Technology business Mindtree surveyed 2,400 customers across the US, asking respondents to rate more than 35 online and in-store features covering the apparel, electronics, grocery, and home and garden segments.
"Their behaviour has flipped the traditional supply and demand model," it said, "With today's connected shopper, demand now discovers supply."
Shopper preferences and desires differed by market segment, but five broad themes emerged, not all of which are being successfully addressed by retailers.
There is now a widespread expectancy of a seamless experience across all channels, with 60% of those surveyed saying they combine online and in-store purchases. And one third want to be able to return items to any store, even if they bought a product online.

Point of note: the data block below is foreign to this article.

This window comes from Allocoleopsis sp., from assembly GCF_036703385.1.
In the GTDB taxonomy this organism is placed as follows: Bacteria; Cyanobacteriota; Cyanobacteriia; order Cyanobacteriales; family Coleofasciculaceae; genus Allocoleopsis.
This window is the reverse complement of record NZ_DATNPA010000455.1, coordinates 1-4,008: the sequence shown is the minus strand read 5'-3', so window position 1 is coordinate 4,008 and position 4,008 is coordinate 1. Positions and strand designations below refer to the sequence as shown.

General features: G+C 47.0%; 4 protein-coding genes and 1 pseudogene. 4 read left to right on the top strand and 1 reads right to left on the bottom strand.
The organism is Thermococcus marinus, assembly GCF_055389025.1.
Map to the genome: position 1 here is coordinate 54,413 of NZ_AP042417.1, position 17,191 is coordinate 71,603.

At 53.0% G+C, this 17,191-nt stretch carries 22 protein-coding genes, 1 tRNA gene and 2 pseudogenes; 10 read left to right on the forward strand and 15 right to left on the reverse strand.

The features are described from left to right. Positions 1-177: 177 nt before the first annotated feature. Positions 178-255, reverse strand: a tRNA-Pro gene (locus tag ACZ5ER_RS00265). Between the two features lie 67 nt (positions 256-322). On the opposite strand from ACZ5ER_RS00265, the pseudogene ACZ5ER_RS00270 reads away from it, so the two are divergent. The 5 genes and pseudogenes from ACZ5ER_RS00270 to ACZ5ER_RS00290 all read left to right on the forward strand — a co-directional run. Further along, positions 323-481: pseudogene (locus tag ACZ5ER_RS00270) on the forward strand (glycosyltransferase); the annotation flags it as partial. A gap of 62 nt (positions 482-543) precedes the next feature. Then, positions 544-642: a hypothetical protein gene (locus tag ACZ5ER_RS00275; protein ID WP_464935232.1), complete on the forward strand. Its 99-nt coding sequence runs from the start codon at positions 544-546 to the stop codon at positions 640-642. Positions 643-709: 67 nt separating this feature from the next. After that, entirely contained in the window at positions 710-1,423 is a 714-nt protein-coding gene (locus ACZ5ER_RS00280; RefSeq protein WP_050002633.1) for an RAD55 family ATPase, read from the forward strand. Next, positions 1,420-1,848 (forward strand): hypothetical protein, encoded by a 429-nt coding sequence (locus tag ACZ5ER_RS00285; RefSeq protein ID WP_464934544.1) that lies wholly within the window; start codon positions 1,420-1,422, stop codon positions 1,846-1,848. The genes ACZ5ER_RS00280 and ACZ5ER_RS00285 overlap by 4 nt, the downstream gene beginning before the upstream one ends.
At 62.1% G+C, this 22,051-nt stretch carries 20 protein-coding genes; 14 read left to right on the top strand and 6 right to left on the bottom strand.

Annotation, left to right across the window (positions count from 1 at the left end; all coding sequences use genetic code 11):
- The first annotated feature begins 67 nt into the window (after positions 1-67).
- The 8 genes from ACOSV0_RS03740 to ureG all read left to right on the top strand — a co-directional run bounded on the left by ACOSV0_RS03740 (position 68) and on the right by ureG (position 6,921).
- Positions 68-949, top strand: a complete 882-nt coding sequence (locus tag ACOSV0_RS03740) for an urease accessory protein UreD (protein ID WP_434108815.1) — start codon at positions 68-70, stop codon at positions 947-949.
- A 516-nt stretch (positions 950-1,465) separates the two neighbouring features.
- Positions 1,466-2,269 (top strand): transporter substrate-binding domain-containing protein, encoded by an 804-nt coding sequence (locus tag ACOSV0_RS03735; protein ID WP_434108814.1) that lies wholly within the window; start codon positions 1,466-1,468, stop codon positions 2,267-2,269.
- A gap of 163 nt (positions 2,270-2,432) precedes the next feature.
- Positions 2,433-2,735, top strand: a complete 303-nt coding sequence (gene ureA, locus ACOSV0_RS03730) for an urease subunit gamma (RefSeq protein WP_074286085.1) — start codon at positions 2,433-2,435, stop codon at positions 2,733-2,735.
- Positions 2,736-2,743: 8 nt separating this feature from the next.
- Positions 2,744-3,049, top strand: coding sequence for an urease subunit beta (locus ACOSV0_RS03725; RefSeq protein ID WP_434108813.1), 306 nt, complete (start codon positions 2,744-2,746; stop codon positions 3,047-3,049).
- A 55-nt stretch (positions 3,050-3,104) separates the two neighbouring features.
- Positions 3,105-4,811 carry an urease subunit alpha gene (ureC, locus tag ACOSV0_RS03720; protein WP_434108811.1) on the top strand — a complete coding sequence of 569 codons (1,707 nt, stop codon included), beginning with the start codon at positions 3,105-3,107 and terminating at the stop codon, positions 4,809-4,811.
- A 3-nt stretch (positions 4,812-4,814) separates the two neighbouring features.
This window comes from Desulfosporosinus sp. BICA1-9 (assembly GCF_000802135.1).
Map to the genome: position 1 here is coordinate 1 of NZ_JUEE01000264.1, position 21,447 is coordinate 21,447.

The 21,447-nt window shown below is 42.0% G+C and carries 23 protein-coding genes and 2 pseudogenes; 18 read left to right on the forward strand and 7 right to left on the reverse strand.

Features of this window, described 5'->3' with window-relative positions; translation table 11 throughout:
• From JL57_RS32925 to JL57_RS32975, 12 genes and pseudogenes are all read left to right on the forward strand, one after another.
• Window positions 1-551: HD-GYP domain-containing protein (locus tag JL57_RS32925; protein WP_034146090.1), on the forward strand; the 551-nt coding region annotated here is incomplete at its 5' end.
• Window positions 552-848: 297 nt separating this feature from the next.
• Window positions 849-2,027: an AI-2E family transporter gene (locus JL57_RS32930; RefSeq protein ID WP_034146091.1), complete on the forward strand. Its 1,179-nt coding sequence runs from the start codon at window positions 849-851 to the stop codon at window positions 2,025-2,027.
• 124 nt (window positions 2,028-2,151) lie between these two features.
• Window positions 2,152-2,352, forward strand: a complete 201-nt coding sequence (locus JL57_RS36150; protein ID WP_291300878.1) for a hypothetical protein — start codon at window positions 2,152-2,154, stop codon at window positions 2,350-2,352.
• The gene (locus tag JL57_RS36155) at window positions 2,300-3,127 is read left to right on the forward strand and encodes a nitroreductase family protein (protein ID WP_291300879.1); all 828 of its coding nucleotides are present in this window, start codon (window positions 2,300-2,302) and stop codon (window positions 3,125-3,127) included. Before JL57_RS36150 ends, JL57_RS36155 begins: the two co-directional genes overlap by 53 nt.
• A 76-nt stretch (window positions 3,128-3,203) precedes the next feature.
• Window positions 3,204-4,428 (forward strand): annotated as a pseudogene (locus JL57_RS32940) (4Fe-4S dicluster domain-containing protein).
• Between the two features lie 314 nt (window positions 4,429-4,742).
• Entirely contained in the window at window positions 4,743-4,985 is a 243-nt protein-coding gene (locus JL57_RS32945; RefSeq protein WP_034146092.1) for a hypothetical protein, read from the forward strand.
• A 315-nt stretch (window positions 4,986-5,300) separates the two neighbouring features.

There is increasing demand for the use of technology in-store: one third want to be able to either locate products or to place orders at kiosks for subsequent home delivery.
Shoppers also want more information, whether online or in-store. For example, 23% of apparel shoppers want to have a 360 degree view of online products, but less than 5% of retailers currently offer this. And 20% of grocery shoppers want recipe recommendations and product suggestions.
Nearly all respondents (90%) were willing to share their personal information if it meant a better shopping experience. But that didn't extend to social media, where a mere 4% indicated they wanted to get involved in social networking with retailers, although 95% of retailers provide this option.
Finally, Mindtree said that shoppers will spend more if they have a remarkable experience, one example of which is the ability to use technology to find out how crowded a store is (18% of apparel shoppers).
"There is no one-size-fits-all approach," said Radha R, evp/Retail, CPG & Manufacturing at Mindtree, "but retailers would be wise to do a comprehensive assessment of their omnichannel readiness to engage and win over these new shoppers."
Data sourced from PR Newswire, Mindtree; additional content by Warc staff